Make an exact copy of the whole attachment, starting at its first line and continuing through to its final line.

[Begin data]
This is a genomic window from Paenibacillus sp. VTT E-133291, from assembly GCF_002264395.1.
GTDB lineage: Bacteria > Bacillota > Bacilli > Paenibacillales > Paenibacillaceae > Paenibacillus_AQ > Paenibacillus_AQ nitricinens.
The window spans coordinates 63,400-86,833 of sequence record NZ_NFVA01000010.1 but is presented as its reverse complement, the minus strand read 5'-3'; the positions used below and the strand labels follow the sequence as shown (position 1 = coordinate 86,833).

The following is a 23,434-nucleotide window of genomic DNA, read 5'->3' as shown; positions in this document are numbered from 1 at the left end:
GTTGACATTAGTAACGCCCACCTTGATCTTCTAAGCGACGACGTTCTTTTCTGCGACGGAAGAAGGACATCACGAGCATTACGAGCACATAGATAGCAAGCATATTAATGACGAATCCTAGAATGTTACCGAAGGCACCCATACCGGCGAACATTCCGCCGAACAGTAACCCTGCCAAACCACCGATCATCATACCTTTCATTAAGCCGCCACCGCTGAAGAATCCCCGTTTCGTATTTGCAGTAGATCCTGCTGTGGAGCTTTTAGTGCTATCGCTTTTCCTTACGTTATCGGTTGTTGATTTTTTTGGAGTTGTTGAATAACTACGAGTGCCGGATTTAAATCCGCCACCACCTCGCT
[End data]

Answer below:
This is a genomic window from Paenibacillus sp. VTT E-133291, from assembly GCF_002264395.1.
GTDB lineage: Bacteria > Bacillota > Bacilli > Paenibacillales > Paenibacillaceae > Paenibacillus_AQ > Paenibacillus_AQ nitricinens.
The window spans coordinates 63,400-86,833 of sequence record NZ_NFVA01000010.1 but is presented as its reverse complement, the minus strand read 5'-3'; the positions used below and the strand labels follow the sequence as shown (position 1 = coordinate 86,833).

The following is a 23,434-nucleotide window of genomic DNA, read 5'->3' as shown; positions in this document are numbered from 1 at the left end:
GTTGACATTAGTAACGCCCACCTTGATCTTCTAAGCGACGACGTTCTTTTCTGCGACGGAAGAAGGACATCACGAGCATTACGAGCACATAGATAGCAAGCATATTAATGACGAATCCTAGAATGTTACCGAAGGCACCCATACCGGCGAACATTCCGCCGAACAGTAACCCTGCCAAACCACCGATCATCATACCTTTCATTAAGCCGCCACCGCTGAAGAATCCCCGTTTCGTATTTGCAGTAGATCCTGCTGTGGAGCTTTTAGTGCTATCGCTTTTCCTTACGTTATCGGTTGTTGATTTTTTTGGAGTTGTTGAATAACTACGAGTGCCGGATTTAAATCCGCCACCACCTCGCT